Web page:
Agiru tells O’Neill, Namah to respect rule of law

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The National, Wednesday 21st December 2011

SOUTHERN Highlands Governor Anderson Agiru has called on Peter O’Neill and Belden Namah not to hold members of parliament in “captivity” and respect the rule of law and the constitution.
Agiru also hit out at Chief Secretary Manasupe Zurenuoc for recognising the O’Neill regime.
“The chief secretary has no powers to curtail the Supreme Court decision. He has no discretion. Under what law does it give the chief secretary to curtail a Supreme Court decision?” Agiru asked.
He said the country enjoyed a constitutional democracy and the people’s constitution spoke very clearly on Dec 12, where the Supreme Court restored Grand Chief Sir Michael Somare and his government.
“The O’Neill government continues to create road-blocks for Sir Michael to return to parliament.”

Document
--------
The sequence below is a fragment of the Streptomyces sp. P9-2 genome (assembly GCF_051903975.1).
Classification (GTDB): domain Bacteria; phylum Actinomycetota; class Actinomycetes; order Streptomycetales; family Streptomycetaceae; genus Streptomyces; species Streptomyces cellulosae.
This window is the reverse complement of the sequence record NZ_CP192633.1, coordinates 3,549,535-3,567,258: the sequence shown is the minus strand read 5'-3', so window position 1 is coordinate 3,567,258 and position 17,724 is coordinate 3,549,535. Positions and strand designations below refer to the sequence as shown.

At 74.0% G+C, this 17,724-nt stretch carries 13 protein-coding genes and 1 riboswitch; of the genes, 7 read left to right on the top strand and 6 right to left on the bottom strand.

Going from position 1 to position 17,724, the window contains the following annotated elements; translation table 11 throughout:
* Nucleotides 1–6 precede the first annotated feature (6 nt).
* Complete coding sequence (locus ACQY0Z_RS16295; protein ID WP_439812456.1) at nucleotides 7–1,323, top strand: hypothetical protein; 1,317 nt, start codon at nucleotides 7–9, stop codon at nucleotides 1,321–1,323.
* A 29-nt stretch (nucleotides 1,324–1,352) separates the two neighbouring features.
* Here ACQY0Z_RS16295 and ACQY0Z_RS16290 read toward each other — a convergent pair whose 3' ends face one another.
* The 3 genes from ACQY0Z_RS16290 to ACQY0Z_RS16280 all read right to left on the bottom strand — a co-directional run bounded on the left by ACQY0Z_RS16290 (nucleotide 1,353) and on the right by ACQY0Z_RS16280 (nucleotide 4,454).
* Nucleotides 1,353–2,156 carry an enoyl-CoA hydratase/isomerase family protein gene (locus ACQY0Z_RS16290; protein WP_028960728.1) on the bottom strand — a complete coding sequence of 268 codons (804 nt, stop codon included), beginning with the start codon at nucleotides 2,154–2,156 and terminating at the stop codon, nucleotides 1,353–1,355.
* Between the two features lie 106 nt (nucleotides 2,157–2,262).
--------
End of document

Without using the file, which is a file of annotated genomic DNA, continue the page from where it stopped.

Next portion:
Agiru said the solicitor-gene­ral’s advice to governor-general was correct.
“Grand Chief Sir Michael Somare did not become prime minister under the barrel of the gun and likewise the members of parliament must not be held under captivity,’’ he said.
“If the O’Neill-Namah group think they have done what is right, then they do not have to drive around like school children under heavy police escort.
“The world is watching and we must demonstrate leadership.
“They must not be held under captivity. They must move freely to perform their duties to the people, the country and their children and not make decisions under duress.” Agiru said
It was revealed that members of parliament loyal to  O’Neill had been locked up at Sir Mekere Morauta’s residence for the past two weeks and attend parliament under heavy police guard.
“I call on the O’Neill group and MPs held under captivity that we must respect the rule of law and keep the integrity of the Constitution,” he said.
“The Constitution is supreme. It establishes the office of the prime minister. Section 11 of the Constitution says that Constitution is supreme.”
Enga Governor Peter Ipatas urged the media to investigate why the police mobile squad was flown into Port Moresby.
“Is it to protect our people or to protect an illegitimate government? We all here have to be res­ponsible,’’ he said.
Ipatas said the Somare group lived in their own homes and did not need mobile squads or riot squads to escort them around.